Is Evan Glodell’s Bellflower a genre bending game-changer or a thoughtlessly juvenile examination of traumatized love? Even after seeing the film twice and taking with Glodell himself I’m still not sure. Bellflower’s schizophrenic aesthetic (half-blurred images, smooth tracking shots, grizzly violence) matches an incredibly subjective narrative (flashbacks, distrusting memory, fantasy), yet this correlation doesn’t make the film any less jarring. Glodell mixes genres like oil and water, fusing aspects of horror, melodrama, and coming-of-age to create the cinematic equivalent of a Frankenstein’s monster. There’s poetry in the madness, but also plenty of self-indulgence.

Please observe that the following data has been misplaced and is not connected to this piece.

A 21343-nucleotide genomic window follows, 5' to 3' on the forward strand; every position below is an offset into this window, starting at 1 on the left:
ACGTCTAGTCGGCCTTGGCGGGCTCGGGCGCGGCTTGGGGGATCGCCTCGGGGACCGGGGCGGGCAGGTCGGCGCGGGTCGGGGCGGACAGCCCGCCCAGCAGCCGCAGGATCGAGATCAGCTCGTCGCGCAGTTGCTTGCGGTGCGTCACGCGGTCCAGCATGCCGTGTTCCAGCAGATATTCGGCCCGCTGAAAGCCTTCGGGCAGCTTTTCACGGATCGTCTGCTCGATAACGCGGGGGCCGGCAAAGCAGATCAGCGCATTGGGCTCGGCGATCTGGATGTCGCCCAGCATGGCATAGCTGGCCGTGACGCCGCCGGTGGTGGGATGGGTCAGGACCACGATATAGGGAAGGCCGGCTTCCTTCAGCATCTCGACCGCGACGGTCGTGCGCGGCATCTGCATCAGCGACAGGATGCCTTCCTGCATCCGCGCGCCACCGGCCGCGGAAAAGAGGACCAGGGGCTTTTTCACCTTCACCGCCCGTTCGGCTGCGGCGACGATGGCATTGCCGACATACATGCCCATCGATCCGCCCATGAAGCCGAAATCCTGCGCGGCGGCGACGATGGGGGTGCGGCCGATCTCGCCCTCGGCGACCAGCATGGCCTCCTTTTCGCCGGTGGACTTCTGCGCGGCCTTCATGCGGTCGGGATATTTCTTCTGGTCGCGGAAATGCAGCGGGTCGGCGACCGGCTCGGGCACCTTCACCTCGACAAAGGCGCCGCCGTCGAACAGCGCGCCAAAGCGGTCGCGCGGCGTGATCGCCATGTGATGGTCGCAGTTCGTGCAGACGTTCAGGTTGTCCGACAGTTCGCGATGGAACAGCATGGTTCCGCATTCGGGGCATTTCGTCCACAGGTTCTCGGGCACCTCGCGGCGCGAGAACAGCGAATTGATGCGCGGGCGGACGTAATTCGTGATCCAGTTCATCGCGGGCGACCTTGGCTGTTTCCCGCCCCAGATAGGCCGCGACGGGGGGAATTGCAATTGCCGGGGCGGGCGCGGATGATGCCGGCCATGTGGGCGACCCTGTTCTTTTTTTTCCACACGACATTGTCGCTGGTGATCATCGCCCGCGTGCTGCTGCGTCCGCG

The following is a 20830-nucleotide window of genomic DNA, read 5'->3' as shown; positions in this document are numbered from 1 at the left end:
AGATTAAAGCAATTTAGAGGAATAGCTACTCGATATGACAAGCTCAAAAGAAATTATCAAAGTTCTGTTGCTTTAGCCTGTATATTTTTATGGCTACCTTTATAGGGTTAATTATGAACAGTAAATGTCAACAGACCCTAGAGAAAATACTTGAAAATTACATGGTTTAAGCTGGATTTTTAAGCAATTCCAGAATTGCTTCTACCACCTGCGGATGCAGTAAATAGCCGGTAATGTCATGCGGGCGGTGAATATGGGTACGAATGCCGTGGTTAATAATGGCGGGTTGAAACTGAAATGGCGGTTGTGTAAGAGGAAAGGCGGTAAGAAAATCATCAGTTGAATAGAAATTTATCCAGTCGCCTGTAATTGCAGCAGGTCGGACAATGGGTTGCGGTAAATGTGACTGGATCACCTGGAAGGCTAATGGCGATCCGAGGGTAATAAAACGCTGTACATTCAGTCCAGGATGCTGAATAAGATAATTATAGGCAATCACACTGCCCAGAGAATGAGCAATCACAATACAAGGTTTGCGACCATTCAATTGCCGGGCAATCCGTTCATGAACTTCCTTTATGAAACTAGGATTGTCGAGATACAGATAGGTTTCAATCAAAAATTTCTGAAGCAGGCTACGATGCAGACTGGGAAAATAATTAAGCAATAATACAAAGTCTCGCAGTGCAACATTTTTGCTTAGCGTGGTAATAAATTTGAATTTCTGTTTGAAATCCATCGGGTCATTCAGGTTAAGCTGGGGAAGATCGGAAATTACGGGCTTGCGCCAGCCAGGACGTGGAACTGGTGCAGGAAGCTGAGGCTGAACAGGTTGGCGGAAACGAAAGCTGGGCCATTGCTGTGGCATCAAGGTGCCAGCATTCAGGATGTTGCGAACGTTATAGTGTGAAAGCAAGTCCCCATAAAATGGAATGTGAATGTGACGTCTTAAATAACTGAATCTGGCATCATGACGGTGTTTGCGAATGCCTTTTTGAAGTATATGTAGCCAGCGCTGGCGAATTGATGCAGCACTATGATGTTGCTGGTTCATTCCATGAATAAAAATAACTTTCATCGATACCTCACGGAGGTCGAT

Read Full Article: MOVIE REVIEW: Bellflower